I watched a couple more programs from The Mike Wallace Interview program (several of the shows are archived online by the University of Texas here). I watched the interview with Elsa Maxwell (recorded November 1957) and the interview with Mary Margaret McBride (June 1957).
I was familiar with Maxwell, having seen any number of clips of her on the Jack Paar show and on panel shows from the ’50s. She was, basically, kind of famous for being famous. Her claim to fame was throwing parties for the sophisticated set (she also wrote a column about the sophisticated set for the sophisticated set). I always thought she was supposed to be something of a wit, but having watched the Mike Wallace interview, she strikes me as kind of an intolerant, name-dropping gasbag. I see little charm there at all. It was amusing that she had recently said that her idea of a “nightmare party” guestlist would include Elvis Presley (“an utterly unattractive man with no talent”), Jayne Mansfield, and Nikita Khrushchev. You might not be a fan of these people, Elsa, but, let’s face it, that would have been a GREAT party! She comes off as a mean-spirited snob who seems to have wafted through life from feud to feud. She insists in the interview that she is loved by well over 20 million people. I’m wondering if she was loved by TWENTY people.
Mary Margaret McBride, on the other hand, was actually loved by millions upon millions of people. Beloved, even. Basically, I’d only ever heard of MMM in off-hand references to her in a couple of episodes of I Love Lucy, and I guess I assumed that she was a sort of early TV host of a program geared to women — a Martha Stewart type. What I learned from the Mike Wallace interview (which is much, MUCH more bearable than the Elsa Maxwell interview) is that MMM was an early female radio pioneer. She was one of the most popular personalities on radio, and she had a very strong, emotional bond with her mostly-female listening audience in the ’30s and ’40s. She’s often described as being the Oprah of her day. She interviewed movers and shakers and spoke in a folksy manner that is extremely comforting. I love this woman! In fact, I just ordered a biography of her that came out in 2005.
Although both Maxwell and McBride hail from humble mid-western backgrounds (Maxwell from Iowa and McBride from Missouri), they couldn’t have turned out more differently. You get the feeling that Maxwell wouldn’t be caught DEAD back in Keokuk but that McBride would be the first to turn up with a fresh-baked apple pie for a community picnic back in Paris, Missouri.
Interestingly, the two had something else in common. At first it struck me as annoying when Wallace asked both extremely successful women if they ever regretted not marrying — he tried his best to get them both to admit to loneliness and a lack of fulfillment. (I don’t think he would have pursued this line of questioning with a man.) But, in listening to the way the women answered the “spinsterhood” question, one is able to read between the lines — they were both lesbians.* Even though she had lived with her companion for over fifty years, Maxwell is on record with her hypocritical views on homosexuality (which I saw quoted here in an interesting blog that came up on a Google search). McBride, whose companion of over twenty years had died just a couple of months before the Mike Wallace interview, seems heartbroken and lost, and I wouldn’t have been surprised to have heard her talk about their life together in a down-home way that wouldn’t have sounded all that shocking (much like her admission to Wallace that she had once considered marrying a man in Italy only to leave him as soon as she got pregnant).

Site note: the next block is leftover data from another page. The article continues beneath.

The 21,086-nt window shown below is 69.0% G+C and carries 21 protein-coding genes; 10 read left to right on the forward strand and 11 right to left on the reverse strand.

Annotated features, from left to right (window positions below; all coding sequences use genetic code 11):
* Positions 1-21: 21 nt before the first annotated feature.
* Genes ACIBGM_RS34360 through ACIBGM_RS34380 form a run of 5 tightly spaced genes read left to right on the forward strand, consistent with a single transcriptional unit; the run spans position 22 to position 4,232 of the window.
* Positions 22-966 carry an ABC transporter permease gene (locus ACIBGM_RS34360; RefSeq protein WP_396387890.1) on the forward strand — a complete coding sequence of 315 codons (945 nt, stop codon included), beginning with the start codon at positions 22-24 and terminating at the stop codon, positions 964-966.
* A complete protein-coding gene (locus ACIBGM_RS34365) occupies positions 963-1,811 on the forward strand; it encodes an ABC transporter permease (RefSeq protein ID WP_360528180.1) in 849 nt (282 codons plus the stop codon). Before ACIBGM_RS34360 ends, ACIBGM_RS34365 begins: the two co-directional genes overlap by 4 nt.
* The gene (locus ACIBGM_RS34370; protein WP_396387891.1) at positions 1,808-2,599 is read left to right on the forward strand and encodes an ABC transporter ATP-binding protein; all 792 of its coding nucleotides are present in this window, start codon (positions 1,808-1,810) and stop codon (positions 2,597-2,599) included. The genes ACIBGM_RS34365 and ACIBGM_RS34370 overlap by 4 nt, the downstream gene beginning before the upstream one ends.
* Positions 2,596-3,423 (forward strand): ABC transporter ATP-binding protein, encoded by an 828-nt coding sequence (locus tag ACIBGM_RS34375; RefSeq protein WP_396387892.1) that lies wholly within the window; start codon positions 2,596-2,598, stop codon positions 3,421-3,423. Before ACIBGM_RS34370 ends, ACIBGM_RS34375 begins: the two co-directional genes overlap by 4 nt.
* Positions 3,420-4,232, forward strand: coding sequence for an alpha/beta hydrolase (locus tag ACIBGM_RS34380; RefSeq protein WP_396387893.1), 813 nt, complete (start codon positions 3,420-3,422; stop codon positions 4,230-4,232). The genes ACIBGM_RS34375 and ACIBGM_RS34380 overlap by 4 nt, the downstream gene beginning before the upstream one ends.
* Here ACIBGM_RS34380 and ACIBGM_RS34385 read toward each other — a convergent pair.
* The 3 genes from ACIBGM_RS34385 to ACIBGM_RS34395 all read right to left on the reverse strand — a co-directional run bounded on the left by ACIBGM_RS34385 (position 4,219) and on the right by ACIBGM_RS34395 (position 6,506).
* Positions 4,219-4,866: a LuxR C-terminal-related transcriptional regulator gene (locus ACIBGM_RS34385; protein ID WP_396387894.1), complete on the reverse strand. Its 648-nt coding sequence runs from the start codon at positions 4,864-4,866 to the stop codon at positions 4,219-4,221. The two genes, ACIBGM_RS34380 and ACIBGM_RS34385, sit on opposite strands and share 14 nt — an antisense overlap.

One woman immersed herself in vacuousness and was hateful and boastful and wouldn’t consider inviting people to her parties who weren’t beautiful. The other was down-to-earth and curious, and she connected with her audience on a human level. Maxwell described homosexuality as a “disease” and a “perversion,” and she suggested people ostracize gay men and women and maybe they’d just go away (while she herself was spending her days and nights rubbing her own less-than-beautiful shoulders with “depraved” celebrities like Noel Coward and Cole Porter). Maxwell was all about exclusion. McBride talked to her audience and to her interviewees as if they were friends — she had a wide variety of people on her show, including black guests, which, at the time, was a very unusual occurence. McBride was all about INclusion. Guess which of the two women had a sparsely-attended funeral? Guess which one is considered one of the most effective spokespersons of the modern advertising era?
La Maxwell and Mary Margaret
Two of the most famous women of their day — and hardly anyone has heard of them today.
(Interestingly, MMM, queen of the pitchwomen, would never hawk anything she didn’t believe in — including cigarettes. Wallace’s show was sponsored by Philip Morris cigarettes, and he’s shilling for them throughout the show as if there’s no tomorrow. During the Maxwell interview he does a couple of live commercials, intoning: “It’s a man’s kind of mildness: no filter … no foolin’.” During the MMM interview — in which his tone is uncharacteristically friendly and concerned — his cigarette proselytizing is kept at a minimum. MMM probably appreciated it.)
* Edit 6/29/08: Having just read It’s One O’Clock and Here Is Mary Margaret McBride, a biography of MMM by Susan Ware (and written about it here), I’m not so sure about MMM being gay. She had an intense relationship with Stella Karn her closest friend, her business partner and her radio producer, but it’s unclear whether they had a lesbian relationship. One comes away from the book feeling that maybe MMM was asexual. MMM’s life was, in many ways, an open book that she shared freely with her listeners, but this part of her life still seems to be something of a mystery.
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